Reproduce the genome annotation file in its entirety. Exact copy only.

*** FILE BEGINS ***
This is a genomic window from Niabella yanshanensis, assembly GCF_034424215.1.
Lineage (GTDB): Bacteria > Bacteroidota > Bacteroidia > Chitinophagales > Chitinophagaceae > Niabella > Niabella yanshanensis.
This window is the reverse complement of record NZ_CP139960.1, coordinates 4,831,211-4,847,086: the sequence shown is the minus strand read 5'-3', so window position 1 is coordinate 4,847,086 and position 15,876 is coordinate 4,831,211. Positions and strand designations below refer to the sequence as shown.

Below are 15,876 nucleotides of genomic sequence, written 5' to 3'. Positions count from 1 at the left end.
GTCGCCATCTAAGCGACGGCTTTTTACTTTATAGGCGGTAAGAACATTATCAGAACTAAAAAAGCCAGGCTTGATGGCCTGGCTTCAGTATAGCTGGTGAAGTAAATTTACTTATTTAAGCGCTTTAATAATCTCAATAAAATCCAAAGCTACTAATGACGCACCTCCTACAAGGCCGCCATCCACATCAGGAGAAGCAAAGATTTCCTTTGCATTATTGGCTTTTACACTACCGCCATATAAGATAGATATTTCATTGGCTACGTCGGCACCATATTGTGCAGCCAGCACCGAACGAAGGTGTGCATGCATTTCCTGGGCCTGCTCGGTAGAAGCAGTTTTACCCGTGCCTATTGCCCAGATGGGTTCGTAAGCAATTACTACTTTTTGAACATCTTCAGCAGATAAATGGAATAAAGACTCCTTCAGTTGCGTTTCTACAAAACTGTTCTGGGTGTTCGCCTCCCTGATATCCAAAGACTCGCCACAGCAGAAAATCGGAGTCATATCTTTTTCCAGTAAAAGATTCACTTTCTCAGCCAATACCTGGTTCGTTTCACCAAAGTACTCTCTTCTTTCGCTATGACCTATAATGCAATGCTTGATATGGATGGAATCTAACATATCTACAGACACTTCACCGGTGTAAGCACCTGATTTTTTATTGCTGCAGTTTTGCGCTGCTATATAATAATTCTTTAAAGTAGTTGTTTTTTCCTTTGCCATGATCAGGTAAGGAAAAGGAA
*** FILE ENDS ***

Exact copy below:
This is a genomic window from Niabella yanshanensis, assembly GCF_034424215.1.
Lineage (GTDB): Bacteria > Bacteroidota > Bacteroidia > Chitinophagales > Chitinophagaceae > Niabella > Niabella yanshanensis.
This window is the reverse complement of record NZ_CP139960.1, coordinates 4,831,211-4,847,086: the sequence shown is the minus strand read 5'-3', so window position 1 is coordinate 4,847,086 and position 15,876 is coordinate 4,831,211. Positions and strand designations below refer to the sequence as shown.

Below are 15,876 nucleotides of genomic sequence, written 5' to 3'. Positions count from 1 at the left end.
GTCGCCATCTAAGCGACGGCTTTTTACTTTATAGGCGGTAAGAACATTATCAGAACTAAAAAAGCCAGGCTTGATGGCCTGGCTTCAGTATAGCTGGTGAAGTAAATTTACTTATTTAAGCGCTTTAATAATCTCAATAAAATCCAAAGCTACTAATGACGCACCTCCTACAAGGCCGCCATCCACATCAGGAGAAGCAAAGATTTCCTTTGCATTATTGGCTTTTACACTACCGCCATATAAGATAGATATTTCATTGGCTACGTCGGCACCATATTGTGCAGCCAGCACCGAACGAAGGTGTGCATGCATTTCCTGGGCCTGCTCGGTAGAAGCAGTTTTACCCGTGCCTATTGCCCAGATGGGTTCGTAAGCAATTACTACTTTTTGAACATCTTCAGCAGATAAATGGAATAAAGACTCCTTCAGTTGCGTTTCTACAAAACTGTTCTGGGTGTTCGCCTCCCTGATATCCAAAGACTCGCCACAGCAGAAAATCGGAGTCATATCTTTTTCCAGTAAAAGATTCACTTTCTCAGCCAATACCTGGTTCGTTTCACCAAAGTACTCTCTTCTTTCGCTATGACCTATAATGCAATGCTTGATATGGATGGAATCTAACATATCTACAGACACTTCACCGGTGTAAGCACCTGATTTTTTATTGCTGCAGTTTTGCGCTGCTATATAATAATTCTTTAAAGTAGTTGTTTTTTCCTTTGCCATGATCAGGTAAGGAAAAGGAA